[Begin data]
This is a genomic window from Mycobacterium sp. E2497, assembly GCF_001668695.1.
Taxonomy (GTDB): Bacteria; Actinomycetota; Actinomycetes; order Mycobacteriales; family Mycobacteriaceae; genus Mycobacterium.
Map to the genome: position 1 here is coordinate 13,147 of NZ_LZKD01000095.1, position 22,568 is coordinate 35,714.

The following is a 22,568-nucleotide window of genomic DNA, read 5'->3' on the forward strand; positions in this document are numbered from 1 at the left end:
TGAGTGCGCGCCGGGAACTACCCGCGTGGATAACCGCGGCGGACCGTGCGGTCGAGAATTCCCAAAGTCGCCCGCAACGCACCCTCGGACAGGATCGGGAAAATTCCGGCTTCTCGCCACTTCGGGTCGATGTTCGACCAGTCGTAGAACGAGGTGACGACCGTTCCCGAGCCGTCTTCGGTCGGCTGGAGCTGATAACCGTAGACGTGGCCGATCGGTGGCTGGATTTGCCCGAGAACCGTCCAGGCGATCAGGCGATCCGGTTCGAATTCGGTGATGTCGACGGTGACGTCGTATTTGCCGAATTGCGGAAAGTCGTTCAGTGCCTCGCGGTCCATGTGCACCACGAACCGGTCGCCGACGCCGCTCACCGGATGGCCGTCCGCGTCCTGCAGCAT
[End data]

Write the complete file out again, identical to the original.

This is a genomic window from Mycobacterium sp. E2497, assembly GCF_001668695.1.
Taxonomy (GTDB): Bacteria; Actinomycetota; Actinomycetes; order Mycobacteriales; family Mycobacteriaceae; genus Mycobacterium.
Map to the genome: position 1 here is coordinate 13,147 of NZ_LZKD01000095.1, position 22,568 is coordinate 35,714.

The following is a 22,568-nucleotide window of genomic DNA, read 5'->3' on the forward strand; positions in this document are numbered from 1 at the left end:
TGAGTGCGCGCCGGGAACTACCCGCGTGGATAACCGCGGCGGACCGTGCGGTCGAGAATTCCCAAAGTCGCCCGCAACGCACCCTCGGACAGGATCGGGAAAATTCCGGCTTCTCGCCACTTCGGGTCGATGTTCGACCAGTCGTAGAACGAGGTGACGACCGTTCCCGAGCCGTCTTCGGTCGGCTGGAGCTGATAACCGTAGACGTGGCCGATCGGTGGCTGGATTTGCCCGAGAACCGTCCAGGCGATCAGGCGATCCGGTTCGAATTCGGTGATGTCGACGGTGACGTCGTATTTGCCGAATTGCGGAAAGTCGTTCAGTGCCTCGCGGTCCATGTGCACCACGAACCGGTCGCCGACGCCGCTCACCGGATGGCCGTCCGCGTCCTGCAGCAT